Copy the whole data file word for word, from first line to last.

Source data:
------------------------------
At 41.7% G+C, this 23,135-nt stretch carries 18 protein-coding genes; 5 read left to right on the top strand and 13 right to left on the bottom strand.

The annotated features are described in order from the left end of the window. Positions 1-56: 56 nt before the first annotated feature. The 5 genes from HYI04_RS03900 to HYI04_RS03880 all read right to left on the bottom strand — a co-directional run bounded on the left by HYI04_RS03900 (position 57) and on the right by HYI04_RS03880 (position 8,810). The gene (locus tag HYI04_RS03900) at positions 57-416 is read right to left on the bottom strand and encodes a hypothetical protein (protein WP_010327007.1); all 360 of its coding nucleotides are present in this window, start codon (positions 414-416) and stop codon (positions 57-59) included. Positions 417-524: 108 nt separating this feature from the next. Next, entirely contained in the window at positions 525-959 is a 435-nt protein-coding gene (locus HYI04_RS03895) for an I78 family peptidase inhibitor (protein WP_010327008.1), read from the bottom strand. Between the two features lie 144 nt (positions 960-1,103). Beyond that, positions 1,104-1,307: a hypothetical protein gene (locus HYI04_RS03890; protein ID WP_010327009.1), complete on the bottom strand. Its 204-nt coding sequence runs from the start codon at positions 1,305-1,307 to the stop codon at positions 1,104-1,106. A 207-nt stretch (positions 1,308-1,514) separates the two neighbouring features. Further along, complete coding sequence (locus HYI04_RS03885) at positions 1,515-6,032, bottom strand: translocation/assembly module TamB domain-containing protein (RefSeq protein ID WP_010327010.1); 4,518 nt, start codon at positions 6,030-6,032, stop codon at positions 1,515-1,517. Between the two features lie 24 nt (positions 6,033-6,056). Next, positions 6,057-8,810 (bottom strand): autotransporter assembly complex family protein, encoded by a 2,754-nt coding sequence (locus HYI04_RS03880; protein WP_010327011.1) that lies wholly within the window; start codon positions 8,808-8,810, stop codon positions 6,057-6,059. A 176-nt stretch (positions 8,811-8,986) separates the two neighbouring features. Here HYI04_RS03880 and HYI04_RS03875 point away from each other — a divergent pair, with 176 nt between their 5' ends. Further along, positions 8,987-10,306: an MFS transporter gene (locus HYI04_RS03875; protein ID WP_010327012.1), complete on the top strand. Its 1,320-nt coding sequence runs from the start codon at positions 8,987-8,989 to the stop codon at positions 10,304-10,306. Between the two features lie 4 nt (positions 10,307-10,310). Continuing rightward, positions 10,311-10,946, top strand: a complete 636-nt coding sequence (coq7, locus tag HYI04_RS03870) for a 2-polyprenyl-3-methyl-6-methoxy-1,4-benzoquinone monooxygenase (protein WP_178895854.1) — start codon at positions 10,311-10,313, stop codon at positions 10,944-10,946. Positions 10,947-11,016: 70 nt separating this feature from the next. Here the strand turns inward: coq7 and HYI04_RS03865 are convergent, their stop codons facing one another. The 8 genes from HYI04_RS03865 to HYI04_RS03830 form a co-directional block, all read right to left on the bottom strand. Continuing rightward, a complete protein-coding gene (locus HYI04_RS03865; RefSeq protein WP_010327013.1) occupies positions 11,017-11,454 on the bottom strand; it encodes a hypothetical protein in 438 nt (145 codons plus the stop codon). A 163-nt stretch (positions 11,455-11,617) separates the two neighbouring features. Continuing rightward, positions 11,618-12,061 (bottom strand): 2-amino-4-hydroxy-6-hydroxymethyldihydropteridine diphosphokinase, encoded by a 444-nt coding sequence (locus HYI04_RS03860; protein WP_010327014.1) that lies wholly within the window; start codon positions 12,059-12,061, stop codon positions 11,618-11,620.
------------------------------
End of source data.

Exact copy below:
At 41.7% G+C, this 23,135-nt stretch carries 18 protein-coding genes; 5 read left to right on the top strand and 13 right to left on the bottom strand.

The annotated features are described in order from the left end of the window. Positions 1-56: 56 nt before the first annotated feature. The 5 genes from HYI04_RS03900 to HYI04_RS03880 all read right to left on the bottom strand — a co-directional run bounded on the left by HYI04_RS03900 (position 57) and on the right by HYI04_RS03880 (position 8,810). The gene (locus tag HYI04_RS03900) at positions 57-416 is read right to left on the bottom strand and encodes a hypothetical protein (protein WP_010327007.1); all 360 of its coding nucleotides are present in this window, start codon (positions 414-416) and stop codon (positions 57-59) included. Positions 417-524: 108 nt separating this feature from the next. Next, entirely contained in the window at positions 525-959 is a 435-nt protein-coding gene (locus HYI04_RS03895) for an I78 family peptidase inhibitor (protein WP_010327008.1), read from the bottom strand. Between the two features lie 144 nt (positions 960-1,103). Beyond that, positions 1,104-1,307: a hypothetical protein gene (locus HYI04_RS03890; protein ID WP_010327009.1), complete on the bottom strand. Its 204-nt coding sequence runs from the start codon at positions 1,305-1,307 to the stop codon at positions 1,104-1,106. A 207-nt stretch (positions 1,308-1,514) separates the two neighbouring features. Further along, complete coding sequence (locus HYI04_RS03885) at positions 1,515-6,032, bottom strand: translocation/assembly module TamB domain-containing protein (RefSeq protein ID WP_010327010.1); 4,518 nt, start codon at positions 6,030-6,032, stop codon at positions 1,515-1,517. Between the two features lie 24 nt (positions 6,033-6,056). Next, positions 6,057-8,810 (bottom strand): autotransporter assembly complex family protein, encoded by a 2,754-nt coding sequence (locus HYI04_RS03880; protein WP_010327011.1) that lies wholly within the window; start codon positions 8,808-8,810, stop codon positions 6,057-6,059. A 176-nt stretch (positions 8,811-8,986) separates the two neighbouring features. Here HYI04_RS03880 and HYI04_RS03875 point away from each other — a divergent pair, with 176 nt between their 5' ends. Further along, positions 8,987-10,306: an MFS transporter gene (locus HYI04_RS03875; protein ID WP_010327012.1), complete on the top strand. Its 1,320-nt coding sequence runs from the start codon at positions 8,987-8,989 to the stop codon at positions 10,304-10,306. Between the two features lie 4 nt (positions 10,307-10,310). Continuing rightward, positions 10,311-10,946, top strand: a complete 636-nt coding sequence (coq7, locus tag HYI04_RS03870) for a 2-polyprenyl-3-methyl-6-methoxy-1,4-benzoquinone monooxygenase (protein WP_178895854.1) — start codon at positions 10,311-10,313, stop codon at positions 10,944-10,946. Positions 10,947-11,016: 70 nt separating this feature from the next. Here the strand turns inward: coq7 and HYI04_RS03865 are convergent, their stop codons facing one another. The 8 genes from HYI04_RS03865 to HYI04_RS03830 form a co-directional block, all read right to left on the bottom strand. Continuing rightward, a complete protein-coding gene (locus HYI04_RS03865; RefSeq protein WP_010327013.1) occupies positions 11,017-11,454 on the bottom strand; it encodes a hypothetical protein in 438 nt (145 codons plus the stop codon). A 163-nt stretch (positions 11,455-11,617) separates the two neighbouring features. Continuing rightward, positions 11,618-12,061 (bottom strand): 2-amino-4-hydroxy-6-hydroxymethyldihydropteridine diphosphokinase, encoded by a 444-nt coding sequence (locus HYI04_RS03860; protein WP_010327014.1) that lies wholly within the window; start codon positions 12,059-12,061, stop codon positions 11,618-11,620.